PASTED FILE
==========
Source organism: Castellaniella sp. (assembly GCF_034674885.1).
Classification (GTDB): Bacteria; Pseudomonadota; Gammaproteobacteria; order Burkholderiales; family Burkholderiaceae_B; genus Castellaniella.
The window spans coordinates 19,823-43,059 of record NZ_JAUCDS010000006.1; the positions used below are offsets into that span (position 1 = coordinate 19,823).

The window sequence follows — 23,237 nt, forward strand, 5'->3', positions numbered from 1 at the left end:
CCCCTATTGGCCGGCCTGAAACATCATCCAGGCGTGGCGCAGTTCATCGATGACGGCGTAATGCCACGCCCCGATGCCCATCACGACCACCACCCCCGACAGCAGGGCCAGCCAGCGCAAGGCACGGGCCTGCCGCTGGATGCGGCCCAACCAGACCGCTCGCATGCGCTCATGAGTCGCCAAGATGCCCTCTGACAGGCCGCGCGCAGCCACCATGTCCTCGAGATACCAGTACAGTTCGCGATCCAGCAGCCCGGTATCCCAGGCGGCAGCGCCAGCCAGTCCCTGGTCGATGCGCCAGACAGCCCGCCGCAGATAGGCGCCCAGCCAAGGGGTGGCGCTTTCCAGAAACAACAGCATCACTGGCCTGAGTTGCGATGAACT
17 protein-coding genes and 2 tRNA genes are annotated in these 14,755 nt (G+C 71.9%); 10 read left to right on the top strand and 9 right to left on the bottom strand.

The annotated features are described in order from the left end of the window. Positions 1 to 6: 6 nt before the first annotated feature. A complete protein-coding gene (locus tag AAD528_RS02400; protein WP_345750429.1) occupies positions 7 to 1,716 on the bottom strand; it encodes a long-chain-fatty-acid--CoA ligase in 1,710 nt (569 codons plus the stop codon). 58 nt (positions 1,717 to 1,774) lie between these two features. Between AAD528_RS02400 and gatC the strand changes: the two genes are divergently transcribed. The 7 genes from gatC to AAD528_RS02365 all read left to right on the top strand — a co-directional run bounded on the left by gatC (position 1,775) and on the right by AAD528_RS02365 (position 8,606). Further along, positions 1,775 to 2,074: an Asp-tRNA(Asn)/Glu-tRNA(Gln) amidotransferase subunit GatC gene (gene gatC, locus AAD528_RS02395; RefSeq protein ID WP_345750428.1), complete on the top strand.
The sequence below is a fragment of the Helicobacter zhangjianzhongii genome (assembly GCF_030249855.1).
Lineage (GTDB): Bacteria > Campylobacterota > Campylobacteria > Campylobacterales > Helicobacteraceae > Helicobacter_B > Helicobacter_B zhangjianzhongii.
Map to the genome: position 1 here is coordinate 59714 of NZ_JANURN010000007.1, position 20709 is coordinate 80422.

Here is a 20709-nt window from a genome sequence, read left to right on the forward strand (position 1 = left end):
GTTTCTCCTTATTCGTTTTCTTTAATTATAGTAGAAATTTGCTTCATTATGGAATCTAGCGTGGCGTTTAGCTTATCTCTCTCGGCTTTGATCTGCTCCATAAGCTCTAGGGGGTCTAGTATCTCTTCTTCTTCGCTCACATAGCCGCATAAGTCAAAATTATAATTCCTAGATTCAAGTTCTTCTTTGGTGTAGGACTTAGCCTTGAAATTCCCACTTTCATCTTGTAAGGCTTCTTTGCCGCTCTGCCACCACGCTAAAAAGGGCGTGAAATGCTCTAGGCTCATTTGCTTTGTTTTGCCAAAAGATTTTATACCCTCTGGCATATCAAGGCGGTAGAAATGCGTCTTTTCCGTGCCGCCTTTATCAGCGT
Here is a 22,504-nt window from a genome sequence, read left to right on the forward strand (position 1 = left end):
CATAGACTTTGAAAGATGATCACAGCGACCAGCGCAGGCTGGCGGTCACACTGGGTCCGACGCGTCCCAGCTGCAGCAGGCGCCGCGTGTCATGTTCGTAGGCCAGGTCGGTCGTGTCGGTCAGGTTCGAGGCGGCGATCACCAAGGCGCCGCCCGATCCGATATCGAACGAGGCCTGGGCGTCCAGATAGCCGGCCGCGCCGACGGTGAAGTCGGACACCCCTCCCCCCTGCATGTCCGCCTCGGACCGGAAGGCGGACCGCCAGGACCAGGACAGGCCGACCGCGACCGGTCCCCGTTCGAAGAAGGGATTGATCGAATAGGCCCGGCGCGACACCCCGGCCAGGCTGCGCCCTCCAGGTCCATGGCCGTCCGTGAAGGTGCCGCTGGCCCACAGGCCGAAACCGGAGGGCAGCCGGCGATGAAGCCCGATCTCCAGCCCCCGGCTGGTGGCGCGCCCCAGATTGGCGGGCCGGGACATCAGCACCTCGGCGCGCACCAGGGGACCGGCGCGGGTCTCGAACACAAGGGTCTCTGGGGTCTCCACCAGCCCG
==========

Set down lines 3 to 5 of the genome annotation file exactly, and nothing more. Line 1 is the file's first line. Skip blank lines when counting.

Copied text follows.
The window spans coordinates 19,823-43,059 of record NZ_JAUCDS010000006.1; the positions used below are offsets into that span (position 1 = coordinate 19,823).

The window sequence follows — 23,237 nt, forward strand, 5'->3', positions numbered from 1 at the left end:
CCCCTATTGGCCGGCCTGAAACATCATCCAGGCGTGGCGCAGTTCATCGATGACGGCGTAATGCCACGCCCCGATGCCCATCACGACCACCACCCCCGACAGCAGGGCCAGCCAGCGCAAGGCACGGGCCTGCCGCTGGATGCGGCCCAACCAGACCGCTCGCATGCGCTCATGAGTCGCCAAGATGCCCTCTGACAGGCCGCGCGCAGCCACCATGTCCTCGAGATACCAGTACAGTTCGCGATCCAGCAGCCCGGTATCCCAGGCGGCAGCGCCAGCCAGTCCCTGGTCGATGCGCCAGACAGCCCGCCGCAGATAGGCGCCCAGCCAAGGGGTGGCGCTTTCCAGAAACAACAGCATCACTGGCCTGAGTTGCGATGAACT